BEIJING: China’s central bank said Wednesday it would cut the level of funds that banks must hold in reserve by 0.50 percentage points, as the world’s second-largest economy falters.
The move, which will take effect on Thursday, follows the announcement last month that gross domestic product rose an annual 7.4 percent in 2014 — a 24-year low.
The People’s Bank of China (PBoC), the central bank, said it will “promote the healthy and stable operation of the economy,” according to a statement.
It did not give the previous level for the reserve requirement ratio, the amount of funds the PBoC requires banks to place in reserve.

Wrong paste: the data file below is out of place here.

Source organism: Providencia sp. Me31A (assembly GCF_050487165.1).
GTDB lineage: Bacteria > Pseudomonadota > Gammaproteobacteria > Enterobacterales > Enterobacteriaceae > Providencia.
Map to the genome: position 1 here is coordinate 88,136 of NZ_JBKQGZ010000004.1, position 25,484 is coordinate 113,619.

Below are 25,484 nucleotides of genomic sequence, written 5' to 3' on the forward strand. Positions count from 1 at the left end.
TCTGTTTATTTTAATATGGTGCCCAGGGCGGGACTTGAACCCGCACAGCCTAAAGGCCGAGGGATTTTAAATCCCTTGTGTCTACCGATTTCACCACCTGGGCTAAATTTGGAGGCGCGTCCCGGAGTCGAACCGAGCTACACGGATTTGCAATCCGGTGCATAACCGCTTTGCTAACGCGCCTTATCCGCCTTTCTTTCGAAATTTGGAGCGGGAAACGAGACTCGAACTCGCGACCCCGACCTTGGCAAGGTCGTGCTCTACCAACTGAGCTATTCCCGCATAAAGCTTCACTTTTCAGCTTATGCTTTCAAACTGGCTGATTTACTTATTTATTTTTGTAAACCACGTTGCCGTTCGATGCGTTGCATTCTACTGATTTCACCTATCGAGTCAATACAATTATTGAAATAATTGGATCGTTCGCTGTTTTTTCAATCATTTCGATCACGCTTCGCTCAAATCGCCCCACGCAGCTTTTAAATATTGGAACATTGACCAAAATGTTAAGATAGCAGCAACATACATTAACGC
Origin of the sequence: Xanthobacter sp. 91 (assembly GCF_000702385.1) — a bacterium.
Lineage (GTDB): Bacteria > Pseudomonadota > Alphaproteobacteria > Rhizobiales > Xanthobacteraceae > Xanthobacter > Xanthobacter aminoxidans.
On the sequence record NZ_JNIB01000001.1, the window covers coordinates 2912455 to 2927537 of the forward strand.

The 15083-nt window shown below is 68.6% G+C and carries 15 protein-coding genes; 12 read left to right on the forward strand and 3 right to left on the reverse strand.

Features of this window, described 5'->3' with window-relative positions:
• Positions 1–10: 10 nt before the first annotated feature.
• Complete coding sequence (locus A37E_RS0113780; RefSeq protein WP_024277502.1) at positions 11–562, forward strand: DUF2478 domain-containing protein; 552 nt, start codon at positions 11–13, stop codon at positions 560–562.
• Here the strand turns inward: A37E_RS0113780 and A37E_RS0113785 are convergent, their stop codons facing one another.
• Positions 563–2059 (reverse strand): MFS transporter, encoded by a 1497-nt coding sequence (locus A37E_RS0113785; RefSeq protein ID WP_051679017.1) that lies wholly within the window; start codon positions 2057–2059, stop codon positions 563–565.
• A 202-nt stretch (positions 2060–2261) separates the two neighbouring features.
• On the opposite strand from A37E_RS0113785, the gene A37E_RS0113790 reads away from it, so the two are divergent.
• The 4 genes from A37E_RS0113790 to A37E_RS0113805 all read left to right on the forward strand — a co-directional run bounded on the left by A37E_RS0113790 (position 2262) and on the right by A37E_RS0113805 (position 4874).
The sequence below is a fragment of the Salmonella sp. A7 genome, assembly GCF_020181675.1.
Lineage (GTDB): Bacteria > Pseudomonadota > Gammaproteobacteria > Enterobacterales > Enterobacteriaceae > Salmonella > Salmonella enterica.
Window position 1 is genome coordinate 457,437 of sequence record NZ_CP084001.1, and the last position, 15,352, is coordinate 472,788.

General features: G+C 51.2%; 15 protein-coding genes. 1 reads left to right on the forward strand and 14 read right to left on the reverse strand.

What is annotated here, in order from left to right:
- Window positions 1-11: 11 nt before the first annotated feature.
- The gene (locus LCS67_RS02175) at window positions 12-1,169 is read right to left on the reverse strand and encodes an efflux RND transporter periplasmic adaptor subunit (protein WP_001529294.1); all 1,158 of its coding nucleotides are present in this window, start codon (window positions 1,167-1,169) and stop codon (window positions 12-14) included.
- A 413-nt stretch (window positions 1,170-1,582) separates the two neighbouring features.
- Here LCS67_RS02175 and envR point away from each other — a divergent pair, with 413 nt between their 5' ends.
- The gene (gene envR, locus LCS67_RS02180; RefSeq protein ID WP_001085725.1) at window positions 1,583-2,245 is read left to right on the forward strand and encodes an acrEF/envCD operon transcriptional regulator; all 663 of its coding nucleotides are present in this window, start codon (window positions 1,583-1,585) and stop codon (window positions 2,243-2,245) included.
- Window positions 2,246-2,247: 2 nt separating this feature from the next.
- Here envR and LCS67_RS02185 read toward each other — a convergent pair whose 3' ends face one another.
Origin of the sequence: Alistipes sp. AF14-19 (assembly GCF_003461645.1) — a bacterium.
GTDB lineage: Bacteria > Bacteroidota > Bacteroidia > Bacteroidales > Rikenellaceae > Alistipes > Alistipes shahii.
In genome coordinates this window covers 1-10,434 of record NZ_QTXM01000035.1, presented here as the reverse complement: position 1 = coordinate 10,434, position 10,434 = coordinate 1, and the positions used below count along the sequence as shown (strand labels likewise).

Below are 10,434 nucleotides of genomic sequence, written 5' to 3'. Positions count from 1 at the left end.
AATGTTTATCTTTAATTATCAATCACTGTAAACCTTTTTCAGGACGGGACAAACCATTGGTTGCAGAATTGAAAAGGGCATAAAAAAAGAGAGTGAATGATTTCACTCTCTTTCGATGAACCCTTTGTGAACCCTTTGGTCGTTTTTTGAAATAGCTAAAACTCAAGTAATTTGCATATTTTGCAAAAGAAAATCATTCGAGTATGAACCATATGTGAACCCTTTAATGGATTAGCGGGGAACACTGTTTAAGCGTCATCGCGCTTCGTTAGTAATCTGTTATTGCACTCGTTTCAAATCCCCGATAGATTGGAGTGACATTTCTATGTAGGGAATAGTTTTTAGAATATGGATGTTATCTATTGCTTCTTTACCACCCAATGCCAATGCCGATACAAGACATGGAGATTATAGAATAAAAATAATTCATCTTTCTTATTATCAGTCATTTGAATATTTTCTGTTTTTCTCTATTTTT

In November, the PBoC slashed benchmark interest rates for the first time in more than two years, and analysts had expected further monetary easing as the economy showed more signs of distress.
An official survey at the weekend for the first time in more than two years showed China’s manufacturing activity contracting, signalling further downward pressure on the economy.
The Purchasing Managers’ Index (PMI) released by the government’s National Bureau of Statistics came in at 49.8 last month. A figure above 50 signals expansion, while anything below indicates contraction.